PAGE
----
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Civil War Harper's Weekly, December 31, 1864

This site features online versions of all the Harper's Weekly newspapers printed during the Civil War. These papers are an excellent resource for the serious student of the Civil War. The illustrations were made by war correspondents deployed with the troops on the front lines.

(Scroll Down to See Entire Page, or Newspaper Thumbnails below will take you to the page of interest)

 

Christmas Morning

Christmas Morning

Arming Slaves

Arming Slaves

Sherman Reaches Savannah

Sherman Reaches Savannah

Destroying Railroads

Troops Destroying Railroads

Jarret's Depot

Battle of Jarret's Station

Army of the Cumberland

Army of the Cumberland

Nesho

Monitor Neosho

Dresses

Civil War Dresses

Burning Railroads

Troops Burning Railroads

Union Christmas Dinner

Abraham Lincoln and the Union Christmas Dinner

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HARPER'S WEEKLY.

[DECEMBER 31, 1864.

844

ARMY OF THE CUMBERLAND--NASHVILLE AND ITS FORTIFICATIONS.

(Previous Page) WILSON'S cavalry in the mean while advanced until it rested on the hills six miles from Nashville. A new line was formed, and our forces were ready for the attack on this by 5 P.M. The charge was made in the face of a fire which would have been intolerable if the rebels had not fired too high ; but when the works were reached their defenders fled in confusion, leaving their cannon and many prisoners behind them. It was now too late to pursue the advantage. The day's work was over, and THOMAS had to show for it long lines of intrenchments captured from the enemy, sixteen guns, and over a thousand prisoners.

The next day brought still more glorious results. WILSON'S cavalry turned the left of their new line and captured many prisoners. SCHOFIELD carried several hills, capturing six guns and many prisoners, SMITH carried the salient point of the enemy's line, capturing sixteen guns, two Brigadier Generals, and about two thousand prisoners. This with one of his divisions : the other GARRARD'S captured the intrenchments in its front, with all the artillery and troops left in them. WOOD, next, on the left, took up the assault, carrying intrenchments, with eight guns and six hundred prisoners. In the mean time General R. W. JOHNSON, in co-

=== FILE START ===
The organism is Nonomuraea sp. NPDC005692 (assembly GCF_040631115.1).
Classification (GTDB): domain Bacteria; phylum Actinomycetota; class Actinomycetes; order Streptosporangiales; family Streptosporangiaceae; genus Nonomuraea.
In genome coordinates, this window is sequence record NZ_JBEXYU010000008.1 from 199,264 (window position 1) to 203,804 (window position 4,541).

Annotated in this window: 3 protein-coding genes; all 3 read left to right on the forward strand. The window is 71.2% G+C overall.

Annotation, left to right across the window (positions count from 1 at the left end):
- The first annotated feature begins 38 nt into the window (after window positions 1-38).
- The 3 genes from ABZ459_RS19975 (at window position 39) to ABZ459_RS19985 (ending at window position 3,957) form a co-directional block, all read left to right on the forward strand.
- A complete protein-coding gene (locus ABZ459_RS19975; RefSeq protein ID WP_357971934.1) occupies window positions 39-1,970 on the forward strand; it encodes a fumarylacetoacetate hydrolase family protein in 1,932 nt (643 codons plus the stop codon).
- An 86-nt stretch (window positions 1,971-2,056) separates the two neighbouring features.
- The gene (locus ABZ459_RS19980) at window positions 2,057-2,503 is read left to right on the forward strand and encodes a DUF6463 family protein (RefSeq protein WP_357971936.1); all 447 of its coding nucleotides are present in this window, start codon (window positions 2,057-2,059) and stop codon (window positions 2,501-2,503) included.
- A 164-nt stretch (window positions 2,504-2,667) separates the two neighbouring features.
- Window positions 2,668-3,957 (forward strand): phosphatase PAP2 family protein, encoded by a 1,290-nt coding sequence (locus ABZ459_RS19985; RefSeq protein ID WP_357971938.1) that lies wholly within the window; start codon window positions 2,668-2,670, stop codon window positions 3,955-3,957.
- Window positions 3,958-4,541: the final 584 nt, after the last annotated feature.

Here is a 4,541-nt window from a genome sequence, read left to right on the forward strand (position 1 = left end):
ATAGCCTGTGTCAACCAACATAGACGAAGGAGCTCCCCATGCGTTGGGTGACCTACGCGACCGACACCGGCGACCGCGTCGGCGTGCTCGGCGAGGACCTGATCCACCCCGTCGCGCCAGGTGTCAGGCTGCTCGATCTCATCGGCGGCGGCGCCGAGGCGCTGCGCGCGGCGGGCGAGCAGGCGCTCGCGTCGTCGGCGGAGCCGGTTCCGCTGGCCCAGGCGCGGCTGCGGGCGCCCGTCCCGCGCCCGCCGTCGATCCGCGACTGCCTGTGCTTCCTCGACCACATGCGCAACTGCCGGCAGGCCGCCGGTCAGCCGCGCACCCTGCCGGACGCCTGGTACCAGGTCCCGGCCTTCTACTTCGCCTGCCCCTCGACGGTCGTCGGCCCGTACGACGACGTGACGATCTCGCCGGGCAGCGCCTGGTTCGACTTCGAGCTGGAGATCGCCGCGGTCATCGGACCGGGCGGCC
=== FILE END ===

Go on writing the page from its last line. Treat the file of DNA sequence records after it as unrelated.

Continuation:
operation with the gun-boats. drove the rebels from their batteries below Nashville, capturing a large number of prisoners. All day HOOD had been falling back, having during the previous night with drawn his right and taken up a position covering his line of retreat on Franklin.

On the 17th HOOD was pressed beyond Franklin, where he left behind him 1500 wounded. His front. and flanks were infested with perpetual attack. While passing through Franklin KNIPE'S cavalry division captured five battle flags and 250 prisoners. JOHNSON struck his flank beyond Franklin, capturing a large number of prisoners.

PARIS FASHIONS FOR DECEMBER.

A COMPLETE revolution seems to have taken place in the modes during the past twelvemonth. Such strange and such curious costumes have rarely been seen in so short an interval, during which ladies perfectly comme il faut have alternately, not to say sometimes simultaneously, patronized boots, coats, canes, and casquettes, without, after all, sacrificing any of their personal attractions, which, fortunately, they can not abdicate by any fashion freak. The latest sign of this closing season of artifice is the open announcement, by the principal (Next Page)

THE UNITED STATES MONITOR "NEOSHO" ENGAGING THREE REBEL BATTERIES ON THE CUMBERLAND, BELOW NASHVILLE, DEC. 6, 1864.[SKETCHED BY ROHR.]

Nashville
Monitor Neosho

 

 

  

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